“I’m like a recovering perfectionist. For me it’s one day at a time.” ~ Brene Brown.
When one of my kids was in kindergarten or first grade, he got super frustrated doing his homework. It appeared to be something simple – he was to draw a picture of a dinosaur. But he was in tears, he was looking at a picture of the dinosaur and trying to copy it, and his effort, he knew, looked nothing like the illustration. There was nothing I could do as his mother to reassure him that he wasn’t supposed to be able to reproduce the dinosaur perfectly.
I often throw the word ‘perfect’ into the mix when introducing myself to a new group of students: ‘I am perfect in every way; I don’t make mistakes’. This is a marvelous device, managing to make anything that goes wrong somebody else’s fault. It may have gotten me a few enemies. I have heard more than one person mutter back at me, ‘oh yes, that’s right, you’re perfect’. And of course, I am puzzled, (I get it from my father) for how on earth could you believe that I believe that. But one of the problems with having a sense of humor that demands that you say things with a straight face is that people then believe you.
Over my vacation I had a mini meltdown followed by a mini revelation. We went on a road trip with vague stops and destinations in mind, in a planned/unplanned type of way. I have done this before, in fact I used to do it in the days before the internet, when you set off to parts unknown, stopped at a ‘welcome center’ along the way and picked up magazines with ads for discounted hotels and motels. Then you found a reasonably priced hotel on your route, called ahead and reserved a room. Did we call from a pay phone? I wonder if this was even before mobile phones? Anyway, for the most part the accommodation was adequate, even though we didn’t have the benefit of 36 photos to evaluate it.
In the 21st century, we have a plethora of sites to choose from, websites that compare even more websites, with the photos and reviews to back them up. And of course Airbnb is another option. I have now had three experiences with Airbnb. All were satisfactory. One was a little scary as the homeowner (it seemed to be his regular residence) had a requirement that shoes be removed at the door. Since all of his furnishings were in white, you could understand his concern.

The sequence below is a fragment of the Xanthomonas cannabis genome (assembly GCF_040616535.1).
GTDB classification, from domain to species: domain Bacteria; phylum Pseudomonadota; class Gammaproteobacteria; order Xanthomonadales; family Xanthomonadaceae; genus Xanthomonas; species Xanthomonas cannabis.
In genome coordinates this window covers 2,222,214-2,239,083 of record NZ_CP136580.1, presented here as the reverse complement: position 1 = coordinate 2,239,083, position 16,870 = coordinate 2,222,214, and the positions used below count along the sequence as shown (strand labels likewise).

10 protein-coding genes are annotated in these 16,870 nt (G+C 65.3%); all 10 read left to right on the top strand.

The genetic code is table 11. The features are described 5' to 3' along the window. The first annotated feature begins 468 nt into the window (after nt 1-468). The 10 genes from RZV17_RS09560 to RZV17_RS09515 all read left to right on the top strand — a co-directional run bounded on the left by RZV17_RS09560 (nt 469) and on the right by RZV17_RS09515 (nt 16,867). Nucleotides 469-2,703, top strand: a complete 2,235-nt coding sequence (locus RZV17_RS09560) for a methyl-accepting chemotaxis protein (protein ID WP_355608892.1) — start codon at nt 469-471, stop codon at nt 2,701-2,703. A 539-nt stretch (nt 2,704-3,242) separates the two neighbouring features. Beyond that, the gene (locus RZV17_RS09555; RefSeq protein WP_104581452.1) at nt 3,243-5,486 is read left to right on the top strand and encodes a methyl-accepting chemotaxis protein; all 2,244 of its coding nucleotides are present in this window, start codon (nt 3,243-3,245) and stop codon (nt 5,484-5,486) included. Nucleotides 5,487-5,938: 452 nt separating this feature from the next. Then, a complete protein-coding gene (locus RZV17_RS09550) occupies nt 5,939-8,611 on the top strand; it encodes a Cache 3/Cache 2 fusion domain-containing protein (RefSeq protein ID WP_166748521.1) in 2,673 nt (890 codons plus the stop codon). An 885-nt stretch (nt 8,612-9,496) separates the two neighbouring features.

But choices can be an intimidating thing. How do you know that you are not making the wrong choice? Whether it was choice of overnight accommodation, choice of a point of interest, which particular section of New Orleans, which restaurant, what kind of entertainment, after a while I felt that this was all too much pressure. How could I be sure I was picking out the best experience? Was there something more interesting we could be doing? Why did I have to make all the decisions? It took me a while to realize that I was traveling with a partner who was perfectly happy with whatever choice I made, who was not criticizing or second guessing me. I was the one who was critiquing myself, I had set myself up to impossibly high standards, that of making perfect choices, as if there is any such thing.
It is very humbling to admit to the weakest of your imperfections. It requires deep introspection and a letting go of expectations, of yearning after certain outcomes. And when you consider yourself to be ‘evolved’, ‘enlightened’, it is a very good reminder that these words are not nouns, they are verbs – we are all works in progress, ever evolving, ever needing those reminders that we have not arrived.
It is my friend who has struggled with addiction who often says that for the addict, the only time you can truly begin to change your behavior is when you hit bottom; and no matter how bad things get, if they are not bad enough to force you to the acknowledgment that you have to change, then you are not at the bottom. So long as we can lie to ourselves, we are not ready to do those uncomfortable things that are necessary to get us out of the bottomless pit.
For children of addicts, or those who grow up around addicts, there is a term for the disorder they develop: Codependency. It is a complicated disorder, with features such as striving for perfection, to keep things as perfect as possible so as not to set off an unpredictable adult. The child grows up to be a people pleaser, the one who is always ready to fix things, to fix other people. They say that people who have codependent tendencies make great nurses – they love taking care of other people while ignoring their own needs. But it is unhealthy. You cannot take care of others if you yourself are scarred, unhealthy, wounded. I often recognize the trait in students (having first acknowledged it in myself), and try to teach them the importance of self-care, and self-forgiveness. They will have totally unreasonable expectations of themselves, they must not, cannot mess up. But they will mess up, because we are human.
My road trip immediately improved when I remembered that the trick is to let go, to allow every experience to be the best it could be, instead of thinking I was missing something somewhere else. Although plans are good to make sure you get to where you need to be within the confines of a working life, there is plenty of room for flexibility. And like my friend’s father told me almost 50 years ago: “It’s a bit like beating your head up against a brick wall: it does feel good when you stop.” So often the person we are trying to prove something to is ourselves.
This Friday morning, I hope you are able to laugh at yourself, at your imperfections and your continued need for growth. If we can laugh while we are learning, we are releasing endorphins and chasing away those anxiety hormones that make us sick and interfere with our ability to learn. And if we do find ourselves at rock bottom, we have an amazing opportunity to reinvent ourselves as we climb up. Have a great weekend, and may your weekend be full of self-forgiveness, adventure and laughter!